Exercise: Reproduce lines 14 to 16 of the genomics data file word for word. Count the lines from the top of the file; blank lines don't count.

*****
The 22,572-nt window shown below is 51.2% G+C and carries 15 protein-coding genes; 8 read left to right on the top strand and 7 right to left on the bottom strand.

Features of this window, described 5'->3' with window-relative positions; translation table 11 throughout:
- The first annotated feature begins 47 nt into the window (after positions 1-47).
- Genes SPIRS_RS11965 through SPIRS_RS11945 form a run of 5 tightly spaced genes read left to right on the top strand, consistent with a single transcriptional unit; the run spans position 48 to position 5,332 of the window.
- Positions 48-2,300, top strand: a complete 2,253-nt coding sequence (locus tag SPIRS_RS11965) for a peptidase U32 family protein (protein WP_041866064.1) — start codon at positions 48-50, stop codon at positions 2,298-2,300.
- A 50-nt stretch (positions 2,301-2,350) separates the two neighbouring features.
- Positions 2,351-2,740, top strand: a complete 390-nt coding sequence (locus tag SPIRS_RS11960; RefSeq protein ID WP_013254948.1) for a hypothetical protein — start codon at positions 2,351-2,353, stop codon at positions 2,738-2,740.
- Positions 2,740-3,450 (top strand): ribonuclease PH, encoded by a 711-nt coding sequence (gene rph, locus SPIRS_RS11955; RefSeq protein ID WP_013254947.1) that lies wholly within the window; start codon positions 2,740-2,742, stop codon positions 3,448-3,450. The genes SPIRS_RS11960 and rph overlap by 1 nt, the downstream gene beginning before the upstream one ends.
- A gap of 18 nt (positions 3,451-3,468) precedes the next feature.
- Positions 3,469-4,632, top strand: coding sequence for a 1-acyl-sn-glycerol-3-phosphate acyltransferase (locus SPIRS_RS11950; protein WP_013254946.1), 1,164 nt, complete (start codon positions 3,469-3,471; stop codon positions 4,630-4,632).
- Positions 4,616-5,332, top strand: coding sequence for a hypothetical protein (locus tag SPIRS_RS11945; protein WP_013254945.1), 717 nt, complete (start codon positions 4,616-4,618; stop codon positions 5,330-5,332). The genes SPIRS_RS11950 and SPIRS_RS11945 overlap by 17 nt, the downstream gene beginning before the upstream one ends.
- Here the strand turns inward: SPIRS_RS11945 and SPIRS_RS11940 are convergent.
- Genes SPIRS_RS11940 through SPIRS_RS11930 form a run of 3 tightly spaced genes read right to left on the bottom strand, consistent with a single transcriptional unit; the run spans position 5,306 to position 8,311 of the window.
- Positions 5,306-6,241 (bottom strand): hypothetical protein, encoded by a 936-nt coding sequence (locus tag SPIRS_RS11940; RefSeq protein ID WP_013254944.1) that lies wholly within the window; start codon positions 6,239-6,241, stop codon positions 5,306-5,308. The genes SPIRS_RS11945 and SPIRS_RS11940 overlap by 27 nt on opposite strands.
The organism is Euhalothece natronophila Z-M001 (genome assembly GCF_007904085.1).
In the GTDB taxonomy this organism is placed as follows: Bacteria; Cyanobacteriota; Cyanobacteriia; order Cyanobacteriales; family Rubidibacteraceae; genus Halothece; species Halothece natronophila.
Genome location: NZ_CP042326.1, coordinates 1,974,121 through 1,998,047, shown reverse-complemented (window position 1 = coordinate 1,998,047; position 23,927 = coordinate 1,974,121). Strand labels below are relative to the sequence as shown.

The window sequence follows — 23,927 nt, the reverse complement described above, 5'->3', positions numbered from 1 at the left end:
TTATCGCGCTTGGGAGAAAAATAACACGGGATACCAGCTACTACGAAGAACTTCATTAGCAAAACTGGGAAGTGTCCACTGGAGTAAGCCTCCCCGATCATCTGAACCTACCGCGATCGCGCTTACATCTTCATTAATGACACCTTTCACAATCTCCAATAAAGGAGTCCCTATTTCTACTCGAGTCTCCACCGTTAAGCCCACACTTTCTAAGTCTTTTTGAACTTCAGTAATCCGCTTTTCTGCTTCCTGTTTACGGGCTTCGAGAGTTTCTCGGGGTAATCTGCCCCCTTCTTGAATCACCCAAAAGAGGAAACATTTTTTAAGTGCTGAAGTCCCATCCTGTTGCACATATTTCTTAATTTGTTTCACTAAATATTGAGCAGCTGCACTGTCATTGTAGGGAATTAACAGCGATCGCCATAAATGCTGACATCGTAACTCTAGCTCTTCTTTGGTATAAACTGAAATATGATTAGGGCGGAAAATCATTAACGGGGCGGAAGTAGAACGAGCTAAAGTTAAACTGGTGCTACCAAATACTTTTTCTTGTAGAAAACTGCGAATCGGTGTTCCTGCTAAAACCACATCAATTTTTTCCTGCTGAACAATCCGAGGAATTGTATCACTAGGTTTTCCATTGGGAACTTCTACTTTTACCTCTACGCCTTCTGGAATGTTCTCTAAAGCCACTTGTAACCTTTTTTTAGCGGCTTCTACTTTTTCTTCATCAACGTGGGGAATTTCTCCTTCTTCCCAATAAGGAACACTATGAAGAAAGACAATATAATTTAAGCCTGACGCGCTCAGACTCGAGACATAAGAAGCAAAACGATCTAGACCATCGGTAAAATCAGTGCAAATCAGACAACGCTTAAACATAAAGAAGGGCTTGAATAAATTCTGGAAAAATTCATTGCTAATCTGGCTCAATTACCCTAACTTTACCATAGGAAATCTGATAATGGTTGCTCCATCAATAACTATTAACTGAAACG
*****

- Positions 5,306-6,241 (bottom strand): hypothetical protein, encoded by a 936-nt coding sequence (locus tag SPIRS_RS11940; RefSeq protein ID WP_013254944.1) that lies wholly within the window; start codon positions 6,239-6,241, stop codon positions 5,306-5,308. The genes SPIRS_RS11945 and SPIRS_RS11940 overlap by 27 nt on opposite strands.
The organism is Euhalothece natronophila Z-M001 (genome assembly GCF_007904085.1).
In the GTDB taxonomy this organism is placed as follows: Bacteria; Cyanobacteriota; Cyanobacteriia; order Cyanobacteriales; family Rubidibacteraceae; genus Halothece; species Halothece natronophila.